Guide By Yon Bonnie Banks of Loch Lomond: The True Tale of the Sleeping Bonnie Lass

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It was almost a year since she had come up here to watch the sun go down one warm evening in full spring. She had been sitting on the stone chair watching the changing colors of the clouds when something made her look up. A tall Highlander in the red tartan of the MacGregors was leaning against the pine trunk behind her. The MacGregors had a bad name and no love for the Grahams, but Donald was a gentleman in spite j of his clan, and nothing untoward happened.

Here the MacGregors buried their dead and took their oaths. His lands lay northward beyond Ben Mor. After that evening Donald came j often to Lowrie House, but he always appeared unannounced, and he always met Diana in the glen before anyone else saw him.

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He was always a quiet man, full of fierce desires that he could express best in music. Sometimes he would sit down at the spinet in the drawing-room.

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He could play the French and Italian airs beautifully, but after half an hour of them he would suddenly bang out a few jarring chords. Sometimes he brought his pipes with him and squeezed out a wild haunting music that sang of things deep in the blood no words could ever tell. He made up his own songs, too, gay lilting things that shifted suddenly into minor keys and left her heart aching. Her brother Alec, who had just received his degree from St.

Andrews, and was reading law in Edinburgh, played the flute, and he and Donald sometimes joined in duets. Alec conceived a boyish admiration for this moody Highlander, and the three of them became fast friends.

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It was the secret of the glen. The glen itself was no different from a hundred others along the loch, except that perhaps its shade was a little deeper. There they would sit through the long evenings of late spring and early summer while scores of tiny birds sang in the birches by the water and the wild flowers pushed their way up through the thick pine needles of the glen.

The sun would fall beneath the lowering clouds and turn the lake to molten silver that needed only to be dipped up and coined. Diana spoke of it one evening in August. She knew he meant which king, German George in London of James over the water, whose son, it was rumored from the Highlands, had just landed in Moidart to claim his crown.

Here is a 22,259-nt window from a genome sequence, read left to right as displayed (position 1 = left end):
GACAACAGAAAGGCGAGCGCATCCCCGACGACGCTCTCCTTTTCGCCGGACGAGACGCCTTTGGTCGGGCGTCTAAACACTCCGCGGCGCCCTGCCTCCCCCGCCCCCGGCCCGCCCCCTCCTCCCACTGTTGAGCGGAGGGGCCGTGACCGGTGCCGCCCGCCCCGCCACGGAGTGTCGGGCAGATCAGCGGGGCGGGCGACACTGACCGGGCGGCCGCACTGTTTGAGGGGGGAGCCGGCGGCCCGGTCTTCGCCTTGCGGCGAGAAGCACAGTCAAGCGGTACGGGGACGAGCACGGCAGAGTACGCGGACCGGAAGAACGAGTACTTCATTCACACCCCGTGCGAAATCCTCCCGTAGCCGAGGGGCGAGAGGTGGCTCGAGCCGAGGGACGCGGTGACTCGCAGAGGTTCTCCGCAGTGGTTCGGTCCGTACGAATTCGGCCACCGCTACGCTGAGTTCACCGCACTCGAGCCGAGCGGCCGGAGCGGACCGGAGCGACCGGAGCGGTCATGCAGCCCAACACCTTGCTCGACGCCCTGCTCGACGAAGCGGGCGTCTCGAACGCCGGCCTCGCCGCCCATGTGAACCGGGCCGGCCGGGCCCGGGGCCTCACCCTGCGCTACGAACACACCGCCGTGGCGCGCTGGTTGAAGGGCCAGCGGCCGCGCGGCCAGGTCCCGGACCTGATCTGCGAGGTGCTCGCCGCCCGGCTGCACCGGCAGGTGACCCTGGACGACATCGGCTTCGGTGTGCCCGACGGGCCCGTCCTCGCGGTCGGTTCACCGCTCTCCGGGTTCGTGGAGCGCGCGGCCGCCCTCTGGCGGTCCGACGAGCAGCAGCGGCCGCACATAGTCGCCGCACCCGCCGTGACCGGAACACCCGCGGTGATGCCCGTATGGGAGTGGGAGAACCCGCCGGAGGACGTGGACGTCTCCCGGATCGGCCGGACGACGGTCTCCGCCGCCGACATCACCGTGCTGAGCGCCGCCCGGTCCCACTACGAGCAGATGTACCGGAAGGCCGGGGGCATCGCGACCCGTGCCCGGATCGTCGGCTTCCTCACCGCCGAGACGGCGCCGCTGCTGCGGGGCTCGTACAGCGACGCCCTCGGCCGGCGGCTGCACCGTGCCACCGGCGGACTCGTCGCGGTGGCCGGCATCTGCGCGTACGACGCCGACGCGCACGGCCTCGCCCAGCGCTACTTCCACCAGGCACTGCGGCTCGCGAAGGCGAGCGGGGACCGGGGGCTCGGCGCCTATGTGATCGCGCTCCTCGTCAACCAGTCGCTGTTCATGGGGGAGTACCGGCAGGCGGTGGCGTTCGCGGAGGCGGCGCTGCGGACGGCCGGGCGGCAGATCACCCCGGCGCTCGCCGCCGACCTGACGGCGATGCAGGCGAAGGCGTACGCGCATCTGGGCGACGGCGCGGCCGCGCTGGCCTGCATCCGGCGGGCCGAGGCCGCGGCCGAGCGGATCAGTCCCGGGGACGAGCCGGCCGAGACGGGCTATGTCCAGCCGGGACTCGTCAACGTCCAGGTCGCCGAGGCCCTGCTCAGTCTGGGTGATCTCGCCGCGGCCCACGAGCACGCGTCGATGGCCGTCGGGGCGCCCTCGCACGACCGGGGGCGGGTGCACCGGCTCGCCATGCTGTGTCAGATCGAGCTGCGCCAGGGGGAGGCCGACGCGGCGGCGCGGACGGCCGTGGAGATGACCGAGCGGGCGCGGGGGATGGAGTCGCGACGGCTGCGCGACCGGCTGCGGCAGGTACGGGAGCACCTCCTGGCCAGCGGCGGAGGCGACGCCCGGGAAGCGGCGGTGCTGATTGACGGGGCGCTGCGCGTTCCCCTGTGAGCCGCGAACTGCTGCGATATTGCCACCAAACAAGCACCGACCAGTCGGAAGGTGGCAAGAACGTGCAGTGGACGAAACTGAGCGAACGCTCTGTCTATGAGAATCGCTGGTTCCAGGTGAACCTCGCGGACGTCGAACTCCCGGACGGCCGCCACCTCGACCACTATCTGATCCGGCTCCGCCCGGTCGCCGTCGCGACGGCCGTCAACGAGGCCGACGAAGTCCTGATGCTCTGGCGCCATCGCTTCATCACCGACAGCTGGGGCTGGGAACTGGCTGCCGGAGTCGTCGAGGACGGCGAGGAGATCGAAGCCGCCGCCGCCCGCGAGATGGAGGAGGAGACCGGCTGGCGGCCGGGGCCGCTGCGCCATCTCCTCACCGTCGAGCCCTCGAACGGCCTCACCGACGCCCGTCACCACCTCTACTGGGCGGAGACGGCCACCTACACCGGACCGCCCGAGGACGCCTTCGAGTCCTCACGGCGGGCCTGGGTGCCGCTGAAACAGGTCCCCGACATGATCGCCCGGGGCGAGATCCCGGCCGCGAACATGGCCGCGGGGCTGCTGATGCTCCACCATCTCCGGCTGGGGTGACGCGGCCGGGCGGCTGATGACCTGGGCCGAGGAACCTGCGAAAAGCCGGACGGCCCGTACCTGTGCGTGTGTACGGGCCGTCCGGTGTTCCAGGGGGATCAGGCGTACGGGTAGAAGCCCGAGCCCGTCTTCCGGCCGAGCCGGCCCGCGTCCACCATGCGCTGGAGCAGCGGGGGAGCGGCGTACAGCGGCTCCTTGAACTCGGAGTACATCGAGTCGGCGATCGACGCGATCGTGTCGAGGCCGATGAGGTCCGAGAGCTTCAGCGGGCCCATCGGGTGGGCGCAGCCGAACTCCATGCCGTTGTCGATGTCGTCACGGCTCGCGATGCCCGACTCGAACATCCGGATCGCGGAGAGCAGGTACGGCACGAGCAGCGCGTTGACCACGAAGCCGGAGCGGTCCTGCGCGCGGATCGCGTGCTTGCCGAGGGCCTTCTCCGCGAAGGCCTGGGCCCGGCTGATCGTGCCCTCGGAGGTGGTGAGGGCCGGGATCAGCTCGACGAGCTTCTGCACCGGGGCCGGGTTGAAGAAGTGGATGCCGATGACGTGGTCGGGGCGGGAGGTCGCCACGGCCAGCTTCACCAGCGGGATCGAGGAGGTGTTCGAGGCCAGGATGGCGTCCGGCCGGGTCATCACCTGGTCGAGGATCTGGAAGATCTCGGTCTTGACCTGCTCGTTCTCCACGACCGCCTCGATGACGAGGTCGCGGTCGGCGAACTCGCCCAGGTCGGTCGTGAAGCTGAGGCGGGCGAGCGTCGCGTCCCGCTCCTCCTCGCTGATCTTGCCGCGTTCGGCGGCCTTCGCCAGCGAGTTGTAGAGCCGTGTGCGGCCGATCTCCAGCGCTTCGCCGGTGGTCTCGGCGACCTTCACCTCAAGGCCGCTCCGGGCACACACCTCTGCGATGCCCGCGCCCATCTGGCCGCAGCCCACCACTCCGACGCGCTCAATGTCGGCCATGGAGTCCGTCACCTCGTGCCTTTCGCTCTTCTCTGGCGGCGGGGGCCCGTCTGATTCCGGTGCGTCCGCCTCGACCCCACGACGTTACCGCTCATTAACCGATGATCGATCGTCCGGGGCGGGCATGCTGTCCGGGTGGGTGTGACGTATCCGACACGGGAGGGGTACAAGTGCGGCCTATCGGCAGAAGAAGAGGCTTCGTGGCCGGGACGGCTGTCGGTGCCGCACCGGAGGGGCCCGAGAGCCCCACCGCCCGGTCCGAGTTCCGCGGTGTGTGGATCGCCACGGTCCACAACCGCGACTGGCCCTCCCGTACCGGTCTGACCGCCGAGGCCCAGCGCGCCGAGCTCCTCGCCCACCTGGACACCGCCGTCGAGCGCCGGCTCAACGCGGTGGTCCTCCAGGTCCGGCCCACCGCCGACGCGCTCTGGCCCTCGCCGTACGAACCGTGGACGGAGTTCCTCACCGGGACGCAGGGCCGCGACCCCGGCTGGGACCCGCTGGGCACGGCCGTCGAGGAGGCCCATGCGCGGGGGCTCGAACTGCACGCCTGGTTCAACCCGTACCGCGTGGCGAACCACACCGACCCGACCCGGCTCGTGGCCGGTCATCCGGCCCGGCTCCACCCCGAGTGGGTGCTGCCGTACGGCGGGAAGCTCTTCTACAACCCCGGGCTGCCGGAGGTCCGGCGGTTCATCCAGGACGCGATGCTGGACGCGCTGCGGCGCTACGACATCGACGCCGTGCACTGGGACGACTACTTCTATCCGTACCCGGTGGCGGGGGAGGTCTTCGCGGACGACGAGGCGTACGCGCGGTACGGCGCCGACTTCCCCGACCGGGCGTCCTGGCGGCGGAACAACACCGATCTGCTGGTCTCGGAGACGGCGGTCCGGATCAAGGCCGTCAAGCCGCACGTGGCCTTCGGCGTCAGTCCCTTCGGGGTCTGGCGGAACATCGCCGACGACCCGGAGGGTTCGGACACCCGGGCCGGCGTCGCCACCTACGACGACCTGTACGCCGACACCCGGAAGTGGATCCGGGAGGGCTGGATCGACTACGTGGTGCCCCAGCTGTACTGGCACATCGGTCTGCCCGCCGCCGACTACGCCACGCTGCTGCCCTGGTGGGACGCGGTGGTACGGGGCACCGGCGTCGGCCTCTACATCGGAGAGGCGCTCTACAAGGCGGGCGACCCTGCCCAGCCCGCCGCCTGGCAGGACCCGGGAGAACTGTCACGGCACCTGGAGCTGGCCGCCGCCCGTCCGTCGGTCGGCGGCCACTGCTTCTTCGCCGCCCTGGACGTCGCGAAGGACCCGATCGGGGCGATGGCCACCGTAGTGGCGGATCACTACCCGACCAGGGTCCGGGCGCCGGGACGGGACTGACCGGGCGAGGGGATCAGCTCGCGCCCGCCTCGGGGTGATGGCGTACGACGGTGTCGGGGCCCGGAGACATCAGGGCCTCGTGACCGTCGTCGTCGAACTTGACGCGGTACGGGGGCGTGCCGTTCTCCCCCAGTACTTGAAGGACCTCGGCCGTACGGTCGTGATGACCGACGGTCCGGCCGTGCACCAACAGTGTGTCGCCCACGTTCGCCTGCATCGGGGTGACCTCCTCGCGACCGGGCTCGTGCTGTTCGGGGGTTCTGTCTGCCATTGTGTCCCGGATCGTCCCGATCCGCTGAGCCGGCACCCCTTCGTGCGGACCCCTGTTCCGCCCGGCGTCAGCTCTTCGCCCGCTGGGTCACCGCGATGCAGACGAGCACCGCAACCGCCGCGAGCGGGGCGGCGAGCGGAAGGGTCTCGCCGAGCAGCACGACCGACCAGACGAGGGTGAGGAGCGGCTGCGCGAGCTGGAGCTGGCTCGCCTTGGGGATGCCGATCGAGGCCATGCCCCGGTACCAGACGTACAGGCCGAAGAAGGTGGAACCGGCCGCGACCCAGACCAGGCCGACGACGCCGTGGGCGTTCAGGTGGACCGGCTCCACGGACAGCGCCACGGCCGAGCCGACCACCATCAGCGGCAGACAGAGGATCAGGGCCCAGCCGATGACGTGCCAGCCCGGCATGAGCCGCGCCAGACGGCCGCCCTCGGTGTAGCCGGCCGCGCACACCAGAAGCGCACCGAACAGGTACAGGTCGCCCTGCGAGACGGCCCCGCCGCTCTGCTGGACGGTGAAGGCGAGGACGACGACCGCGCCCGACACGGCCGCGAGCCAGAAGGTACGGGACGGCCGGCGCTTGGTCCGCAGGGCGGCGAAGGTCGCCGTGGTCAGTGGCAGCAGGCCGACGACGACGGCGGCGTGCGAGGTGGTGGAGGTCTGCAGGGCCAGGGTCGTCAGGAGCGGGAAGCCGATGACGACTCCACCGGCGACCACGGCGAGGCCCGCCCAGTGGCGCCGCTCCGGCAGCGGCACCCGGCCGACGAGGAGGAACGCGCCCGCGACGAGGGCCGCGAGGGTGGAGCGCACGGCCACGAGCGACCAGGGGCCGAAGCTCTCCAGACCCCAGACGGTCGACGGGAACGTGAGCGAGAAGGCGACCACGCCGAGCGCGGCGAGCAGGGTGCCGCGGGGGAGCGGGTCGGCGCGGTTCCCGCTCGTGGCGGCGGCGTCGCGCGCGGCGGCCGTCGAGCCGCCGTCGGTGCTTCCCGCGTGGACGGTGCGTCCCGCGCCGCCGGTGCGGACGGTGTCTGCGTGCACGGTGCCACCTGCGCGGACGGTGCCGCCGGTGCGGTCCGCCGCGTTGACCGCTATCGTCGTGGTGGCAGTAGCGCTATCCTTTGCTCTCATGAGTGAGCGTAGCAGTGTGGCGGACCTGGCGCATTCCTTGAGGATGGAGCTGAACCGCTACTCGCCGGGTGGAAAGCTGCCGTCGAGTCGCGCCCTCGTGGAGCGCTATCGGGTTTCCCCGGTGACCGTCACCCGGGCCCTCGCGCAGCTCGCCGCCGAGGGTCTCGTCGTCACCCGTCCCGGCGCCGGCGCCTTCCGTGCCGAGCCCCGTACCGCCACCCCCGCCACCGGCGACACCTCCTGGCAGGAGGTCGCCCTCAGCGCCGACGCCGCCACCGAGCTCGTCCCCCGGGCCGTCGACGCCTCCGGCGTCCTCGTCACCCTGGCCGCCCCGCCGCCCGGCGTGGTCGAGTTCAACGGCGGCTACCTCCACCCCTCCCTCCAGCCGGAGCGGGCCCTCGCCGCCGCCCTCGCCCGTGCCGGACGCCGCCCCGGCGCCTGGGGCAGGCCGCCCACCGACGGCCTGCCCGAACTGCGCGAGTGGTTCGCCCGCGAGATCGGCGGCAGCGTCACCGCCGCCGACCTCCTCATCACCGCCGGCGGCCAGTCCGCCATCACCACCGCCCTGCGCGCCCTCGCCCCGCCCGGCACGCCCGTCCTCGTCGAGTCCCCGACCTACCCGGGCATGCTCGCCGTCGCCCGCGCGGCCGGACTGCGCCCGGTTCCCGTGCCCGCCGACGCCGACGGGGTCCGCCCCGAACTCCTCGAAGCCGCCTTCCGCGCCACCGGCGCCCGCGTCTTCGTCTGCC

Donald had met the young Prince Charles in France and was a strong Jacobite, but now he too avoided polities. Instead he took her hands in one of his and with the other he lifted a lock of her hair as though assaying its weight. The goddess who wears red gold on her head. Shall I tell you a myth of the Greeks? But Delos is a small island, and after many years the sun scorched its forests and burned the grass, and the deer died. She searched across all Europe, going farther and farther, but finding nothing she liked until she came to Caledonia, far in the northwest.

And there she found mountains steeper and more purple than the mountains of Greece, and pines even darker, and water brighter than the Aegean Sea. So she made herself queen there and sat upon a granite throne, but she found new sport, for instead of stags she hunted men, and killed them with arrows from her eyes. Then all men feared her and fled before her, all except one.

He was a young chief, and instead of fleeing, this man faced the goddess and dared her to do her worst.


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The girl stared straight before her. So she moved over on her throne and asked the brave young chief to be her kind and share it with her. THAT was the last time Diana had seen him. He was to have come again five days later to speak to her father. Instead there came a letter. Prince Charles Edward had raised his standard at Glenfinnan, and all through the Highlands the clans were rising to throw out the Hanoverian usurpers. The prince was at Blair Atholl, and the Duke of Perth was raising men to join him. Diana choked thinking of it. A man like Donald had no right to throw himself away as a soldier.